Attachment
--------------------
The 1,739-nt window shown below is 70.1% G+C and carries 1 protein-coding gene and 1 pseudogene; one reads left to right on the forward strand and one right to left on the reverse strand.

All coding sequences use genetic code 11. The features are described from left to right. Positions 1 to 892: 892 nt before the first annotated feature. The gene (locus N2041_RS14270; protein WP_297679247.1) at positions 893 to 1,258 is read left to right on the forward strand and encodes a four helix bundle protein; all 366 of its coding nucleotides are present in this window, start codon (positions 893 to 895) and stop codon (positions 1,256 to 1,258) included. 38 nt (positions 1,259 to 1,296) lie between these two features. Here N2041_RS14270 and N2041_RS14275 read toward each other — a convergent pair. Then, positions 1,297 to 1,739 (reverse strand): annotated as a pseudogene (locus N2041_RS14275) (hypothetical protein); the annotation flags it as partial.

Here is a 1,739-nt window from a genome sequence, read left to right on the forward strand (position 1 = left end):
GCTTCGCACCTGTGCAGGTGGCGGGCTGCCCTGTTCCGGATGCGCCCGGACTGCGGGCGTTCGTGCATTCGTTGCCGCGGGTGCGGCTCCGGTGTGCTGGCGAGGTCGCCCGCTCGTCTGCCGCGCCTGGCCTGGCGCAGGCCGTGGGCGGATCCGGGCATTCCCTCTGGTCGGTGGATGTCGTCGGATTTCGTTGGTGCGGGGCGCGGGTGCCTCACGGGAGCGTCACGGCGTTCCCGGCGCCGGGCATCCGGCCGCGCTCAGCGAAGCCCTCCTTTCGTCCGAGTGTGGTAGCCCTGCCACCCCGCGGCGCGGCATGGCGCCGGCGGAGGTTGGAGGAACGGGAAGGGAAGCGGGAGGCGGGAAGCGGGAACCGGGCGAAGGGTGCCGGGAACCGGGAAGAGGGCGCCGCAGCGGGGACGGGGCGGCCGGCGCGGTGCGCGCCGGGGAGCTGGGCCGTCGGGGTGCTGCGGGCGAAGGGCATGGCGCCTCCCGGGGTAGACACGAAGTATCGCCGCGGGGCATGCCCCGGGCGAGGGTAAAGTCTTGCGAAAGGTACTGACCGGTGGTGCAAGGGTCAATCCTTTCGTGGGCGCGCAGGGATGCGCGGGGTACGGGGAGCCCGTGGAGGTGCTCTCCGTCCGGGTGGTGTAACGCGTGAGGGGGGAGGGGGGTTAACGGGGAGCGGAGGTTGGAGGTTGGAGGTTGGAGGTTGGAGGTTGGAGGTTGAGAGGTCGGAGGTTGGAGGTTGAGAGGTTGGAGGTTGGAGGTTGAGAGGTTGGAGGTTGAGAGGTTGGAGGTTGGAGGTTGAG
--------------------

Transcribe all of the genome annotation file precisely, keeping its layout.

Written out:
The 1,739-nt window shown below is 70.1% G+C and carries 1 protein-coding gene and 1 pseudogene; one reads left to right on the forward strand and one right to left on the reverse strand.

All coding sequences use genetic code 11. The features are described from left to right. Positions 1 to 892: 892 nt before the first annotated feature. The gene (locus N2041_RS14270; protein WP_297679247.1) at positions 893 to 1,258 is read left to right on the forward strand and encodes a four helix bundle protein; all 366 of its coding nucleotides are present in this window, start codon (positions 893 to 895) and stop codon (positions 1,256 to 1,258) included. 38 nt (positions 1,259 to 1,296) lie between these two features. Here N2041_RS14270 and N2041_RS14275 read toward each other — a convergent pair. Then, positions 1,297 to 1,739 (reverse strand): annotated as a pseudogene (locus N2041_RS14275) (hypothetical protein); the annotation flags it as partial.

Here is a 1,739-nt window from a genome sequence, read left to right on the forward strand (position 1 = left end):
GCTTCGCACCTGTGCAGGTGGCGGGCTGCCCTGTTCCGGATGCGCCCGGACTGCGGGCGTTCGTGCATTCGTTGCCGCGGGTGCGGCTCCGGTGTGCTGGCGAGGTCGCCCGCTCGTCTGCCGCGCCTGGCCTGGCGCAGGCCGTGGGCGGATCCGGGCATTCCCTCTGGTCGGTGGATGTCGTCGGATTTCGTTGGTGCGGGGCGCGGGTGCCTCACGGGAGCGTCACGGCGTTCCCGGCGCCGGGCATCCGGCCGCGCTCAGCGAAGCCCTCCTTTCGTCCGAGTGTGGTAGCCCTGCCACCCCGCGGCGCGGCATGGCGCCGGCGGAGGTTGGAGGAACGGGAAGGGAAGCGGGAGGCGGGAAGCGGGAACCGGGCGAAGGGTGCCGGGAACCGGGAAGAGGGCGCCGCAGCGGGGACGGGGCGGCCGGCGCGGTGCGCGCCGGGGAGCTGGGCCGTCGGGGTGCTGCGGGCGAAGGGCATGGCGCCTCCCGGGGTAGACACGAAGTATCGCCGCGGGGCATGCCCCGGGCGAGGGTAAAGTCTTGCGAAAGGTACTGACCGGTGGTGCAAGGGTCAATCCTTTCGTGGGCGCGCAGGGATGCGCGGGGTACGGGGAGCCCGTGGAGGTGCTCTCCGTCCGGGTGGTGTAACGCGTGAGGGGGGAGGGGGGTTAACGGGGAGCGGAGGTTGGAGGTTGGAGGTTGGAGGTTGGAGGTTGGAGGTTGAGAGGTCGGAGGTTGGAGGTTGAGAGGTTGGAGGTTGGAGGTTGAGAGGTTGGAGGTTGAGAGGTTGGAGGTTGGAGGTTGAG